“If there was something in the budget that we didn’t have enough money to fund completely, I vetoed it,” Granholm said. “If there were special earmarks, mistakes or bad policy, I vetoed them.”
In the six final bills she signed Friday, Granholm eliminated money for the Michigan State Fair in Detroit. Lawmakers had added money to keep the fair going for one more year, but that is gone unless her veto is overridden.
The governor also wants state police to find ways to inspect school buses. Lawmakers cut the inspection money, and schools are worried they face insurance or liability issues without the police oversight. Granholm urged lawmakers to add more money to the state police budget to restore the inspections.
Although she indicated she might veto items she thought were underfunded to try to get more money added, she dropped that strategy after Bishop warned that Senate Republicans wouldn’t replace any of the money that was cut. Granholm had to sign the bills by late Saturday to avoid another government shutdown when an interim budget expires.
The new state budget exceeds $40 million, but about half is from federal sources, including $1.4 billion in federal stimulus spending.
The general fund and school aid fund share nearly $1.9 billion in cuts, including an 8 percent decrease in reimbursement rates for health workers who see Medicaid patients and an 11 percent drop in payments to local governments.
Republican lawmakers say they had to cut the programs Granholm wanted protected to deal with a $2.8 billion shortfall. Just this week, they voted down a House bill that would have taxed doctors 3 percent to draw in more federal dollars to pay physicians treating Medicaid patients. They say higher taxes will just hurt businesses and workers already struggling in a bad economy.
But Granholm said the cuts are forcing the state to stop investing in education, health care and public safety, and leaving many schools and local governments with looming deficits.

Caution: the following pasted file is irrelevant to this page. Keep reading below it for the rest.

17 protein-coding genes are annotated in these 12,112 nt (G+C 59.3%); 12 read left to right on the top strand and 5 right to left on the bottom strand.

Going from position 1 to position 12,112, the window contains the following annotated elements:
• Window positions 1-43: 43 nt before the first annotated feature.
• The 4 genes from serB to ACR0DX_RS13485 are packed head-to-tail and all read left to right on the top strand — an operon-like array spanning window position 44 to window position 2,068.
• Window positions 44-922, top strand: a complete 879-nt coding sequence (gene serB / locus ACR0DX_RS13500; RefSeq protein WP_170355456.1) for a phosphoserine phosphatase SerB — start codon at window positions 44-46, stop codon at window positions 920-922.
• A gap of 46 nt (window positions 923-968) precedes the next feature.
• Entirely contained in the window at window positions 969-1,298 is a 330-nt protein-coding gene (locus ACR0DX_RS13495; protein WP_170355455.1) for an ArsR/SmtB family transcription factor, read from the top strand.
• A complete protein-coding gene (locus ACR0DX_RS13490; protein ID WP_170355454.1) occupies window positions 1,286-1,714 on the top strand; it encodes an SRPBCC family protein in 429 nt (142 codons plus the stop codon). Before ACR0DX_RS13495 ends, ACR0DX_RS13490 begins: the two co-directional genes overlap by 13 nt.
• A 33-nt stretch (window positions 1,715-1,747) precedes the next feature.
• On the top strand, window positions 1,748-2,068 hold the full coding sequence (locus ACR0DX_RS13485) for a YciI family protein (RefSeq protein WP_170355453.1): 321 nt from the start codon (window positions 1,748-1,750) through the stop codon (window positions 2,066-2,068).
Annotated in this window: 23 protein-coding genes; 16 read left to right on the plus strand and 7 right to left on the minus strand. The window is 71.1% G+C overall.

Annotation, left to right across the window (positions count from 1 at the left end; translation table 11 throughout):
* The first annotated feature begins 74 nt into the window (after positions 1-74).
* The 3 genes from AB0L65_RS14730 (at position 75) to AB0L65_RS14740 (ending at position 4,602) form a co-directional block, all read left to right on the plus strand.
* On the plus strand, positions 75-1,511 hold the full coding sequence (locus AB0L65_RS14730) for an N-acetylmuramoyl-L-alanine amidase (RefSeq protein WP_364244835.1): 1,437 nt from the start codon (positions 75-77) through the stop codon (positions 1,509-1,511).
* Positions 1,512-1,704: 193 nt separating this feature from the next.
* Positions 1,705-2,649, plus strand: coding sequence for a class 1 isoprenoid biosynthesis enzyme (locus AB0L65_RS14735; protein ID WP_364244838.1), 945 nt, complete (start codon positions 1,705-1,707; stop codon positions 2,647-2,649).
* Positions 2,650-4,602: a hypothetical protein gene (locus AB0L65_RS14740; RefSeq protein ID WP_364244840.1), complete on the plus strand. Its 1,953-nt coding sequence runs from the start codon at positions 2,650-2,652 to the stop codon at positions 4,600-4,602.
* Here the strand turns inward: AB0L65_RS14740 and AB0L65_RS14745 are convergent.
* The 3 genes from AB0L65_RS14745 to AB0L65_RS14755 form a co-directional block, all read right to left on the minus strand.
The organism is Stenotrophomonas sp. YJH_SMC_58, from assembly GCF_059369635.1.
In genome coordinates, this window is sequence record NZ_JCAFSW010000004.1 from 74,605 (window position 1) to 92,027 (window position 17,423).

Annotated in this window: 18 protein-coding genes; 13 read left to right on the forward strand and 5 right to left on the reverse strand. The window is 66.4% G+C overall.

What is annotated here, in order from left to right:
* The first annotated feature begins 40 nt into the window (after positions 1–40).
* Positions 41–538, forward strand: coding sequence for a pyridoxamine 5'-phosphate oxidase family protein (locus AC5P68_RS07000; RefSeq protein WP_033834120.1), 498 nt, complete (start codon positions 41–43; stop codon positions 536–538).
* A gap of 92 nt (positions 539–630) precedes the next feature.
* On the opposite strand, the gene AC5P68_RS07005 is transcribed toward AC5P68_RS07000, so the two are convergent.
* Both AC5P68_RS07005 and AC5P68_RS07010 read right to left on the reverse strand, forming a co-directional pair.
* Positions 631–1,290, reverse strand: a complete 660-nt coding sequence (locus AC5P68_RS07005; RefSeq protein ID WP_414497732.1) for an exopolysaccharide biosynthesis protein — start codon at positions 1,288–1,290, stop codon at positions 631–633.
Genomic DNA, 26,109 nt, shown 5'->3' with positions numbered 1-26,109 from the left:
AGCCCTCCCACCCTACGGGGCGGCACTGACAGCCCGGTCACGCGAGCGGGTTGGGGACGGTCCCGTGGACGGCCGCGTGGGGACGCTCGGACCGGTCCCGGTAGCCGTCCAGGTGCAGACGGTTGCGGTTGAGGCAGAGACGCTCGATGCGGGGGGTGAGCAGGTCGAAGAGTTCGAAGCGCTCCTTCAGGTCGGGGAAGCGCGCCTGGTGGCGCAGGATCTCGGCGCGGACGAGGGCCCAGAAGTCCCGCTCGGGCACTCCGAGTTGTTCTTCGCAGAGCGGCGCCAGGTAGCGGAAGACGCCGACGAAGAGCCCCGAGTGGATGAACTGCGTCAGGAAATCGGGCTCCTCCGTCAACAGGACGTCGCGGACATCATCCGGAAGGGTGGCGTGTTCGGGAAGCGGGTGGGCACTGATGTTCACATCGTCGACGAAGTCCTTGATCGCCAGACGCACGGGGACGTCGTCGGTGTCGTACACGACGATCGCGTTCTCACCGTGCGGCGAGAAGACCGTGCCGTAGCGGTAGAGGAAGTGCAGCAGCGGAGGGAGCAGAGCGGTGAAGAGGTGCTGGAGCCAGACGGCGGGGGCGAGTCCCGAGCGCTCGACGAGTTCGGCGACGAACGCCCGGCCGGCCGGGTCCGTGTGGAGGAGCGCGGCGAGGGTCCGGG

Democrats who control the House have done little so far to add the money Granholm wants. Although many voted against the cuts, they’ve been reluctant to restore the money since the Senate opposes any changes.
Lawmakers have three weeks to decide whether to let stand an overall $127-per-student cut to schools and the $52 million slashed from wealthier districts. Schools will lose the equivalent of $165 per student regardless, since that’s in a budget bill Granholm signed last week.
The governor hasn’t given up on getting more money for education, scholarships, Medicaid, and police and fire protection. She and state budget director Bob Emerson have been urging a few Republican senators to ignore Bishop’s opposition and vote for additional funding for public education and local governments.
Most state departments are getting 10 percent less under this budget, and state aid to college students is cut 61 percent. Michigan has fewer state employees per citizen than 44 other states, with fewer workers in this budget to fight wildfires, oversee neglected and abused children, and inspect migrant housing.
More people were added to the budget to process unemployment claims, however, as the state deals with a 15.3 percent unemployment rate. And 55 of 100 state troopers laid off this summer will be reinstated.
The state has had to resolve more than $10 billion in deficits since 2003, and state revenues are now the lowest they’ve been since 1964 when adjusted for inflation, Granholm said.
She wants to see changes made to Michigan’s tax structure by the end of December so the state next year can avoid the same kind of wrenching budget cuts it just experienced. Emerson said next year’s shortfall could be $1.6 billion.